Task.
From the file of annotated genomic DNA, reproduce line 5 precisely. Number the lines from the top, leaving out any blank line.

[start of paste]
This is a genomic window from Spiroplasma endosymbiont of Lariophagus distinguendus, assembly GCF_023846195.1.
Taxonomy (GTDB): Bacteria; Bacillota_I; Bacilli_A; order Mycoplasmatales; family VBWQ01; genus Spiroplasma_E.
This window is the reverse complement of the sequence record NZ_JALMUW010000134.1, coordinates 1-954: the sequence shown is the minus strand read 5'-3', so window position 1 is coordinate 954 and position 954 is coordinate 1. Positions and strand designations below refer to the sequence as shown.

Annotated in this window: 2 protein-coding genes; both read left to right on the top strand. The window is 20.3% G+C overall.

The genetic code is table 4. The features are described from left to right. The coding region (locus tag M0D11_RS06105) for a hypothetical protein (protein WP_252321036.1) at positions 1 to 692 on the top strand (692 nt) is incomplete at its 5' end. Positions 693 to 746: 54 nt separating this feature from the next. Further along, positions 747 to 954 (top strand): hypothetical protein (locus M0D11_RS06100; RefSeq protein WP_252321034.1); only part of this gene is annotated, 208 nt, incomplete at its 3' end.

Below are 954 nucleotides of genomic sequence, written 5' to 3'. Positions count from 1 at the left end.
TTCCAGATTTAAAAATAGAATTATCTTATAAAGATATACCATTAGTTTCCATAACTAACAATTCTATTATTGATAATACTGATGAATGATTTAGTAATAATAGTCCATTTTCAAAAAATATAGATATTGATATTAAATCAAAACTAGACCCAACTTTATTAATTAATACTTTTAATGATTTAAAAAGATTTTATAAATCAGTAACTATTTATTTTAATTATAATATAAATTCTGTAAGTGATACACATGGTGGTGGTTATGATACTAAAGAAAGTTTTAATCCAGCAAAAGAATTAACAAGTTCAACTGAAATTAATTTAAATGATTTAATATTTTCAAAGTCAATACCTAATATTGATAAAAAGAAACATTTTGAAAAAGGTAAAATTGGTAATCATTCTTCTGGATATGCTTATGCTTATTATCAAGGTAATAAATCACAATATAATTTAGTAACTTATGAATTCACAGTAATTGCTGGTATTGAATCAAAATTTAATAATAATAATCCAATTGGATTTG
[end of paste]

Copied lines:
The genetic code is table 4. The features are described from left to right. The coding region (locus tag M0D11_RS06105) for a hypothetical protein (protein WP_252321036.1) at positions 1 to 692 on the top strand (692 nt) is incomplete at its 5' end. Positions 693 to 746: 54 nt separating this feature from the next. Further along, positions 747 to 954 (top strand): hypothetical protein (locus M0D11_RS06100; RefSeq protein WP_252321034.1); only part of this gene is annotated, 208 nt, incomplete at its 3' end.